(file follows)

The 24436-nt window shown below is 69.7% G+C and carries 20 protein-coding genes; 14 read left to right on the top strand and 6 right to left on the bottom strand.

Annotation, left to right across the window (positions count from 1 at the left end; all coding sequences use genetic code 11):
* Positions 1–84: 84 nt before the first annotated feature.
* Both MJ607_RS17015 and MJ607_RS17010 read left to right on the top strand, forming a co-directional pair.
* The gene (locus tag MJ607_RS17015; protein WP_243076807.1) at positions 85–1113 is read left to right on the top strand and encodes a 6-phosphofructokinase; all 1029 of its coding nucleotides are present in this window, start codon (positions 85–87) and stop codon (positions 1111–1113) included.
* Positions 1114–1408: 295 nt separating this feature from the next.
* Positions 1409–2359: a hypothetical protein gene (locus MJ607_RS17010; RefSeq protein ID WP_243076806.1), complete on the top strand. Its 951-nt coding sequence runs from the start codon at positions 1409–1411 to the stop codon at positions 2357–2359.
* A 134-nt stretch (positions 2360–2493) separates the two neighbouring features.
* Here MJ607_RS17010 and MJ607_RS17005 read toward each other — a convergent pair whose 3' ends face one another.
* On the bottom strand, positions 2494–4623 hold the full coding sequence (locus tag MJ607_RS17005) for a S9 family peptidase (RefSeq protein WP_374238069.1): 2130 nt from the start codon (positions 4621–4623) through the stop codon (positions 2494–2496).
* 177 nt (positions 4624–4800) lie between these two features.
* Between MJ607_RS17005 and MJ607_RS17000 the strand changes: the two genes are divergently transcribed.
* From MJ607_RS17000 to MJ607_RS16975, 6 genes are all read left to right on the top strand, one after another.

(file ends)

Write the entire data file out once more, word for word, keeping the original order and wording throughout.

The 24436-nt window shown below is 69.7% G+C and carries 20 protein-coding genes; 14 read left to right on the top strand and 6 right to left on the bottom strand.

Annotation, left to right across the window (positions count from 1 at the left end; all coding sequences use genetic code 11):
* Positions 1–84: 84 nt before the first annotated feature.
* Both MJ607_RS17015 and MJ607_RS17010 read left to right on the top strand, forming a co-directional pair.
* The gene (locus tag MJ607_RS17015; protein WP_243076807.1) at positions 85–1113 is read left to right on the top strand and encodes a 6-phosphofructokinase; all 1029 of its coding nucleotides are present in this window, start codon (positions 85–87) and stop codon (positions 1111–1113) included.
* Positions 1114–1408: 295 nt separating this feature from the next.
* Positions 1409–2359: a hypothetical protein gene (locus MJ607_RS17010; RefSeq protein ID WP_243076806.1), complete on the top strand. Its 951-nt coding sequence runs from the start codon at positions 1409–1411 to the stop codon at positions 2357–2359.
* A 134-nt stretch (positions 2360–2493) separates the two neighbouring features.
* Here MJ607_RS17010 and MJ607_RS17005 read toward each other — a convergent pair whose 3' ends face one another.
* On the bottom strand, positions 2494–4623 hold the full coding sequence (locus tag MJ607_RS17005) for a S9 family peptidase (RefSeq protein WP_374238069.1): 2130 nt from the start codon (positions 4621–4623) through the stop codon (positions 2494–2496).
* 177 nt (positions 4624–4800) lie between these two features.
* Between MJ607_RS17005 and MJ607_RS17000 the strand changes: the two genes are divergently transcribed.
* From MJ607_RS17000 to MJ607_RS16975, 6 genes are all read left to right on the top strand, one after another.